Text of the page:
A couple months ago, I found a beautiful vintage camera at a thrift store. I had no idea how to even open it, or if film was still available…and the $50 price tag was just outside of my impulse buy zone. I copied down all the info I could and went home to research, and by research I mean that I asked twitter for permission.
Dieter has seen this play out before, so of course he immediately told me to buy the damn thing and get it over with, but I wanted to make a rational decision here. Yes, I could get film, but the price was a little high, especially for something that may or may not even work. But once dear friend and smart gadget nerd Greg told me to go for it, I apparently bolted out the door immediately to go snag it.
Once it was mine and the acquisition adrenaline wore off, then I started really appraising my new toy. My Land camera turned out to have a few flaws, but thankfully nothing that seems to impact operation. If you find yourself in the same adrenaline-fueled situation, here’s a handy list of what you should check:
Inspect the bellows
Turn the camera upside down and flip the little switchy thing on the right side to open the back. Inside, the first thing you should notice is the nice, neat folds for the bellows. If there’s a metal cartridge thing in the way, remove it but don’t throw it away. If the bellows are rumpled in any way, most experts recommend passing on the camera since they’re a real pain in the humps to fix. However, mine are moderately crushed and will probably get worse with time, but they aren’t a problem so far.
Check for roller corrosion
Check the silver roller on the inside of the back. When pulling out prints, this roller squeezes chemicals over the paper and can get corroded.
Extend the bellows
Now look at the front of the camera and find the white arrow pointing up. From this angle it’ll be right below the red shutter button. Push this piece up to release the bellows and gently slide them out until you hear a click. This piece is also labeled with the number 1, and is your focus mechanism. Move it left and right with your index fingers to adjust the bellows and focus.
Check for light leaks
With the back open, point the bellows towards a light source and look inside for light leaks. If you see holes but the bellows are otherwise sound, then this is an easy fix.
Meet the viewfinder
Now finally, look through the viewfinder! It’ll be dimmer than a modern camera, but that’s ok. There are actually two viewfinders, the big square one for framing and a small circle for focus. Look through the circle and move the focus levers back and forth to align your subject.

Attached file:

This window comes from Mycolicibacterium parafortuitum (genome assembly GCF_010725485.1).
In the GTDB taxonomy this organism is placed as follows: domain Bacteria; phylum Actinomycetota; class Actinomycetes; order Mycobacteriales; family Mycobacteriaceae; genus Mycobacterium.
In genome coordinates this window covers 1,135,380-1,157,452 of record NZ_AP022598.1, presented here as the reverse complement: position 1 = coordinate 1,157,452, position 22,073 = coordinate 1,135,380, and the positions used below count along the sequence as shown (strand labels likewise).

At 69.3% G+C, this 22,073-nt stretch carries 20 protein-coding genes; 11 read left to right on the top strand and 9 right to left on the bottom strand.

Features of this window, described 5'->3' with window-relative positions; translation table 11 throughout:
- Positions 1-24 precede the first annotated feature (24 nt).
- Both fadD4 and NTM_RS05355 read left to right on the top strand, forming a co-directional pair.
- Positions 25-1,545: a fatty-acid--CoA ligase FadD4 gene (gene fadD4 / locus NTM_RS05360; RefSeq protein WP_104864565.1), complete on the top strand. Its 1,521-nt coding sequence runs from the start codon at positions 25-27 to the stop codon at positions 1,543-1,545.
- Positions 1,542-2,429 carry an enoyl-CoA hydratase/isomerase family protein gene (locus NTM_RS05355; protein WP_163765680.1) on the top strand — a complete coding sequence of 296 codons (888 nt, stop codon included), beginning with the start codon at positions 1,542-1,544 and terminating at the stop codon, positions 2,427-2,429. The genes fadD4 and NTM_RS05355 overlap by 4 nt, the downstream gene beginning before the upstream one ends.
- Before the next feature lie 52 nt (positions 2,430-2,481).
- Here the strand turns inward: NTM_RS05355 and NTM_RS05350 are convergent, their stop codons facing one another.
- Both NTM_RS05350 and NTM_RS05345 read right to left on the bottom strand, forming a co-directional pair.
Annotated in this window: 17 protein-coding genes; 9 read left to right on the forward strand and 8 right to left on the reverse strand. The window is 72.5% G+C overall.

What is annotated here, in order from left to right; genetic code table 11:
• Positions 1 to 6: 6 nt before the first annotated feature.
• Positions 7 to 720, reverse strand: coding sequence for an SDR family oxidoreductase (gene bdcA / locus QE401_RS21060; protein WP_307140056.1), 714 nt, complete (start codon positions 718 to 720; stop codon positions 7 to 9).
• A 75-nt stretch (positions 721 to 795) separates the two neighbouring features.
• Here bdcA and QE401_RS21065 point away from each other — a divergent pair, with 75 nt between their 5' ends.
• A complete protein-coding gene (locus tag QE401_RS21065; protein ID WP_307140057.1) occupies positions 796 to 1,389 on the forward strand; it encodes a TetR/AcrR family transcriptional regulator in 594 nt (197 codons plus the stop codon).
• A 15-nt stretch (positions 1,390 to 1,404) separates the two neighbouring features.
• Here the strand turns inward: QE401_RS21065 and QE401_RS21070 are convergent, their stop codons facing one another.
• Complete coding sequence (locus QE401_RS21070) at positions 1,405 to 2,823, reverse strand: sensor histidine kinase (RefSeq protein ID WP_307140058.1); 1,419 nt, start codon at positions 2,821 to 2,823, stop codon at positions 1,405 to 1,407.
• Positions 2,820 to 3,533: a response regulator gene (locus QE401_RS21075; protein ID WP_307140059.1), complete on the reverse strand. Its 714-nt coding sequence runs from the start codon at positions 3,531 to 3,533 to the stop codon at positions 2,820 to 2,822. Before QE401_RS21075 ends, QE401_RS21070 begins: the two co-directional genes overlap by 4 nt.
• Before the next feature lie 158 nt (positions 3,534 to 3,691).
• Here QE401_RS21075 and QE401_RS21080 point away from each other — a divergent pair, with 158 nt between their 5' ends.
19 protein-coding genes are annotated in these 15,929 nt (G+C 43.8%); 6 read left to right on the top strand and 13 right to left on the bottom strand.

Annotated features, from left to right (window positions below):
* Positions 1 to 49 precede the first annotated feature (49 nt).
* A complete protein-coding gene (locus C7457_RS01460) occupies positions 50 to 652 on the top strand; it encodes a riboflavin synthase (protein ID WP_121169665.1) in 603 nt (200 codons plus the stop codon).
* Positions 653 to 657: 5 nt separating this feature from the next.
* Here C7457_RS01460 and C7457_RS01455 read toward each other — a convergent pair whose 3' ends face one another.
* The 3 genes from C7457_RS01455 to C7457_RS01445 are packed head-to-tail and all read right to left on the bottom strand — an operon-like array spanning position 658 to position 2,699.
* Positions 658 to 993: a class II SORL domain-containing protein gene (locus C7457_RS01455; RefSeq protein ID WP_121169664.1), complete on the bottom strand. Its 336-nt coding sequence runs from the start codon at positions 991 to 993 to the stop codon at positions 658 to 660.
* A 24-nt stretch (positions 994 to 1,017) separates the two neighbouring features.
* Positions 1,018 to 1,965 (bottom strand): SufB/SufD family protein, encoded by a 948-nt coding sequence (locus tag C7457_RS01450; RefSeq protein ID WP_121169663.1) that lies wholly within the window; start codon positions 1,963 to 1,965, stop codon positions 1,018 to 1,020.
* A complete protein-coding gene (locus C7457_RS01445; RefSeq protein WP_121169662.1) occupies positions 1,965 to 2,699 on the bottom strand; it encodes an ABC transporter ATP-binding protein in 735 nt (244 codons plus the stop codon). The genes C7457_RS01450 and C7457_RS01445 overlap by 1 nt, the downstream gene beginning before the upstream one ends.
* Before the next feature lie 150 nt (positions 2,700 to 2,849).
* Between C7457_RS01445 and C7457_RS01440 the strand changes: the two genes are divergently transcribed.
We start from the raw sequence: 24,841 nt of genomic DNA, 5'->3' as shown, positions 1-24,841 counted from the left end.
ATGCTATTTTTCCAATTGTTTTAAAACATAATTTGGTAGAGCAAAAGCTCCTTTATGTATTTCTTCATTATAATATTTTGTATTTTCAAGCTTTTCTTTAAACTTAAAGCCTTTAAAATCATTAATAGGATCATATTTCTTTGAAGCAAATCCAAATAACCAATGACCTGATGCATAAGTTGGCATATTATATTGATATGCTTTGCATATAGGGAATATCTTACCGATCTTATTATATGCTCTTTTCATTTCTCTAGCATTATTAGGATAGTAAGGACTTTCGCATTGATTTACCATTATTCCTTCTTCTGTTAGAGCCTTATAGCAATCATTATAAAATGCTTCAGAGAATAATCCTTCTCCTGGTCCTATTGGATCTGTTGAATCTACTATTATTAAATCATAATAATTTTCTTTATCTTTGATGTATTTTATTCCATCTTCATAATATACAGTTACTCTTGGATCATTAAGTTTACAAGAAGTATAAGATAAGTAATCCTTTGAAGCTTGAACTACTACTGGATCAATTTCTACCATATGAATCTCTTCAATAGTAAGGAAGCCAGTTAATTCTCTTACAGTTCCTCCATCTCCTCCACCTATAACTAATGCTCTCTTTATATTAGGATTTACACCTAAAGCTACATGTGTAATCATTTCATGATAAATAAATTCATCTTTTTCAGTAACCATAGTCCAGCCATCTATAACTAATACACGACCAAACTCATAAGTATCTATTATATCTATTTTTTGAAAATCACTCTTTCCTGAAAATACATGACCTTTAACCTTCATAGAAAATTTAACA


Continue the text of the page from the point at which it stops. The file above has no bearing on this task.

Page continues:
Test the battery
Land cameras have an “electronic eye” to calculate automatic exposure, so that means there’s a battery in there somewhere! Pull up on the left side of the back of the camera and you’ll probably find a big corroded mess. This is easy to clean as long as the connector and wires are still sound. Land cameras take funky batteries, but you can get the No. 531 used in the 100 from Amazon, or you can modify it to use AA batteries.
Fire the shutter
This step will probably fail on thrift store cameras, but it’s worth a shot. To test the shutter, push down the white #3 lever to cock it, look through the circle viewfinder and move the #1 levers to focus, then look through the square viewfinder and press the red #2 button to fire the shutter. No, these instructions don’t follow the clearly numbered sequence, but trust me, it’s a better habit to get into. Anyway, if you hear one click that means the shutter mechanics are probably ok but the battery is dead, if you hear two clicks then you lucked into finding a working battery, and if you hear no clicks, then…well, there’s probably something broken and unless you’re a genius tinker type, I don’t recommend buying the camera.
If your camera passes these tests and is $50 or less, then buy it. It’s still an unproven gadget until you pull out a successful image, but this should be good enough verification to give it a shot. If you want to skip the uncertainty and throw down for a known working camera, you can try ebay (although most are untested) or buy a fully reconditioned and/or upgraded camera from the up and coming landcameras.com.
In my next post, I’ll walk you through your first image and share what I learned while shooting my first pack. I suggest starting with Fuji FP-3000B black and white film (I buy from B&H or Amazon) since it works well in most indoor light situations, but you can also buy Fuji FP-100C color film if you know you’ll be shooting with plenty of light (for scale, FP-3000B is 3000 speed film, and FP-100C is 100 speed film). You can also get film from The Impossible Project and other sources, but save the special film for when you know what you’re doing.